From friendly rivalries of the swinging sixties to explosive inter team battles for supremacy of the modern era, Formula One has experienced many feuds so let rewind as we pick out some of the best rivalries to grace F1.
Whether its Jim Clark vs Graham Hill, Ayrton Senna vs Alain Prost or Charles Leclerc vs Sebastian Vettel, everyone has their favourite rivalry from 70 years of F1 so here are five of the best rivalries to grace the sport.
Charles Leclerc vs Sebastian Vettel (2019-present)Embed from Getty Images
Charles Leclerc might be happy to share equal status alongside Sebastian Vettel at Ferrari, but we have seen how raw Leclerc’s talent is in how he adapted to the car quickly as this youth vs experience battle continues to heat up after just one season.
Vettel who had the edge in Australia, Spain and Hungary before Leclerc hit back with dominant performances in Belgium and Italy whilst Vettel stumbled.until Singapore saw this rivalry step up a gear.
Strategic errors in Singapore and Russia however ignited this rivalry further as Vettel benefitted from an early stop to win in Marina Bay, whilst Leclerc nearly made a similar strategy work but a MGU-K failure on Vettel’s car gifted victory to Mercedes’ Lewis Hamilton.
Brazil then saw a huge twist late into a dramatic race as Leclerc who started in midfield had fought back up to the front took Vettel for third into the Senna S, only for the German to then squeeze him too much on run to Turn Four and force both drivers out of the race with damage.
Despite costing the team a double points finish, this clash only adds to the interesting rivalry forming because both drivers are evenly matched across all tracks, which is a refreshing change from the obvious number one-two system which is often prevalent at Ferrari.
It therefore is important to remember that Leclerc is only young and is already proving himself a match for Vettel who has 13 season experience and four titles to his name, meaning that we could have a protege vs master battle between these two for the next season or two depending on various factors at present.
Mark Webber vs Sebastian Vettel (2009-2013)
“Multi 21 Seb.” sums up this particular feud which had dominated Red Bull for five seasons between Vettel and Mark Webber, as Vettel was viewed as the favourite whilst Webber had to constantly prove himself against his young teammate.
Their first season together proved harmonious but the 2010 Turkish GP would mark a turning point, as the pair collided on the back straight whilst Webber was in fuel-saving mode after seeing a request for Vettel to reduce his speed denied with the latter consquently spinning out of the race.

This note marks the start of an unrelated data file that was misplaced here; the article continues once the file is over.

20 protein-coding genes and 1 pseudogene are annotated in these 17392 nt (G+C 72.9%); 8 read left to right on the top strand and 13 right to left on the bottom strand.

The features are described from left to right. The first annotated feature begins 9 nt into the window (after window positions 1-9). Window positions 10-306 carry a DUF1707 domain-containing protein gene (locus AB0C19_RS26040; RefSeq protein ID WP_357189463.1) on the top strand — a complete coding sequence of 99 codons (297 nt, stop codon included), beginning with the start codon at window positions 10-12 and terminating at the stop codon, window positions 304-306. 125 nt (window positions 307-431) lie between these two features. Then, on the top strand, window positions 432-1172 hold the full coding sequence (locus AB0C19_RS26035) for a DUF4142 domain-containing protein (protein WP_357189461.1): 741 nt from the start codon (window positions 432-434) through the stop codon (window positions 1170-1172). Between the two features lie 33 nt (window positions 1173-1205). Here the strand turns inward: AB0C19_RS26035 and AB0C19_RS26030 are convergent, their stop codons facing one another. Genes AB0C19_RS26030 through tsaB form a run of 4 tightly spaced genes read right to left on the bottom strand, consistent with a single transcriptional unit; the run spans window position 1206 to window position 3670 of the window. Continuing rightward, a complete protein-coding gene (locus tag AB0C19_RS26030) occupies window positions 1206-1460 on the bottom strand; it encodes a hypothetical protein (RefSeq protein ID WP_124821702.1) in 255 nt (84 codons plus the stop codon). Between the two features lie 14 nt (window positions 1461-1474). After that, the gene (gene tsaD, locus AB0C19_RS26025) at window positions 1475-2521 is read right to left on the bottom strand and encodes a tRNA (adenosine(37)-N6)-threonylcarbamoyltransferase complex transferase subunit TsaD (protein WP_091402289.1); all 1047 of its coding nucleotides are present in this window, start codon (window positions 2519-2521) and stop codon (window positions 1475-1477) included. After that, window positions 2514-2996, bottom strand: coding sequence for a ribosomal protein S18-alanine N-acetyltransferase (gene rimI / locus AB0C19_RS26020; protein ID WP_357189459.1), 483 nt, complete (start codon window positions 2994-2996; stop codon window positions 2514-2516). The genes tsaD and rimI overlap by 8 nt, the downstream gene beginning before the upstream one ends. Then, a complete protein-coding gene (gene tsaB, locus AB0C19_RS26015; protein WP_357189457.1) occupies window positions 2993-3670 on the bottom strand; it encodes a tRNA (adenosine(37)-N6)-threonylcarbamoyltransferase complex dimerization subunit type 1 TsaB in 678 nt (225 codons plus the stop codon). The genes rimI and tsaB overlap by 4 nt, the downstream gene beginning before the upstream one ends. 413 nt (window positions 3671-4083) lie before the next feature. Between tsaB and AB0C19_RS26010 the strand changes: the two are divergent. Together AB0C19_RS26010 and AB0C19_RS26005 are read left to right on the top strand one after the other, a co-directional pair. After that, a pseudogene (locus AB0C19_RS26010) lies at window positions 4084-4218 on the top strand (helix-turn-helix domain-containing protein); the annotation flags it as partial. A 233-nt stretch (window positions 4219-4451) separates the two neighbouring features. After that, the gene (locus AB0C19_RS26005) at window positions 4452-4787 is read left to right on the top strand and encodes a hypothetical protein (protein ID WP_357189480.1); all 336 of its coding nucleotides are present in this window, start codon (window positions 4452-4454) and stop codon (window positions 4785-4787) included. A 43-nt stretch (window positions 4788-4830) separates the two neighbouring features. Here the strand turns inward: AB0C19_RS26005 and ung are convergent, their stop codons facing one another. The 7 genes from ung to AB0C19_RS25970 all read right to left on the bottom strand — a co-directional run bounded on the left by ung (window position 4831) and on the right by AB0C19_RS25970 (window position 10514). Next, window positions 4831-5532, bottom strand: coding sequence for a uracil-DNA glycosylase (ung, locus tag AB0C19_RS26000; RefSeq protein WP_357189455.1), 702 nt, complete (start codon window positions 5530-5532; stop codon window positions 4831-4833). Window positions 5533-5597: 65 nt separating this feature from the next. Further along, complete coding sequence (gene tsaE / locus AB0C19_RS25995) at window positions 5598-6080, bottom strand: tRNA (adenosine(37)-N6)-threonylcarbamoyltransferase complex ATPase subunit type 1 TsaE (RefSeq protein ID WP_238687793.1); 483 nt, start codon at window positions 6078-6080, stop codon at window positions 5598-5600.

Further controversy soon followed at the British GP as Webber received a new front wing, which was removed and given to Vettel after the German binned his in a FP3 incident and went on to take pole ahead of Webber who won the race and dished out a brutal opinion immediately afterwards on team radio, saying; “…not bad for a number two driver. Cheers.”Embed from Getty Images
Rest of that season and much of the following two seasons saw tempers settle until a move at start of the championship deciding 2012 Brazilian GP re-ignited tension, as Webber squeezed Vettel which caused the latter to be tagged and spun around by Bruno Senna although Vettel eventually recovered to snatch a third title.
That particular incident went on to trigger “Multi 21 Seb. Multi 21.” in Malayia 2013, as Vettel flouted team orders to hold station by passing Webber on fresher tyres for the win, with the Australian then hanging up the steering wheel at end of season and end this feud.
Vettel meanwhile got a taste of his own Aussie medicine the following season, when he was outperformed by Webber’s compatriot – Daniel Ricciardo before switching to Ferrari where he remains to this day.
James Hunt vs Niki Lauda (1976)
If there is an one-season sporting rivalry which sums up the contrasts within two rival competitors, you have to look further than the cool dude in McLaren’s James Hunt versus the straight talking Niki Lauda of Ferrari as they fought for the 1976 title.
If you ask anyone why Hunt vs Lauda is one of the most talked about rivalries in sporting history, the answer probably lies in their personality because Hunt was a partygoer off track whereas Lauda was more technical minded.
Those completely different attitudes therefore contributed to one of the sport’s most talked about seasons, because Hunt was dominant in qualifying with eight poles to Lauda’s three, yet Lauda was more consistent in races with nine podiums to Hunt’s seven.
Another brilliant aspect of this rivalry is the respect that these two held for each other on and off track, despite Lauda missing out on the title to Hunt by a single point, after the latter produced a stunning 52 point turnaround in the last eight races despite Lauda missing two races through injury after a crash in the German GP.
Following seasons saw Lauda go on to win a second and third title in 1977 and 84 respectively – latter coming for McLaren either side of retirement, whereas Hunt struggled with the following two McLaren cars before retiring in June 1979.
What ultimately makes this rivalry one of the best is the fact that both drivers managed to maintain a friendship in following seasons and in retirement, which is quite rare in sport and lasted until Hunt’s sudden death in 1993.
Lewis Hamilton vs Nico Rosberg (2013-16)Embed from Getty Images
Unlike Lauda vs Hunt of the mid 70s, Lewis Hamilton’s rivalry with Nico Rosberg would see friends turn into foes, whilst racing for the same team just to add extra spice in this classic modern day rivalry.
Having been friends since their junior days, Hamilton arrived at Mercedes in 2013 with a world championship in his pocket, whilst Rosberg had established himself as top dog since joining the team in 2010 upon their return to F1 after a 55 year hiatus.
You would of been forgiven for expecting a friendly rivalry but the cracks quickly began to show at the 2013 Malaysian GP, when team orders prevented Rosberg from mounting a late charge to snatch third from Hamilton.Embed from Getty Images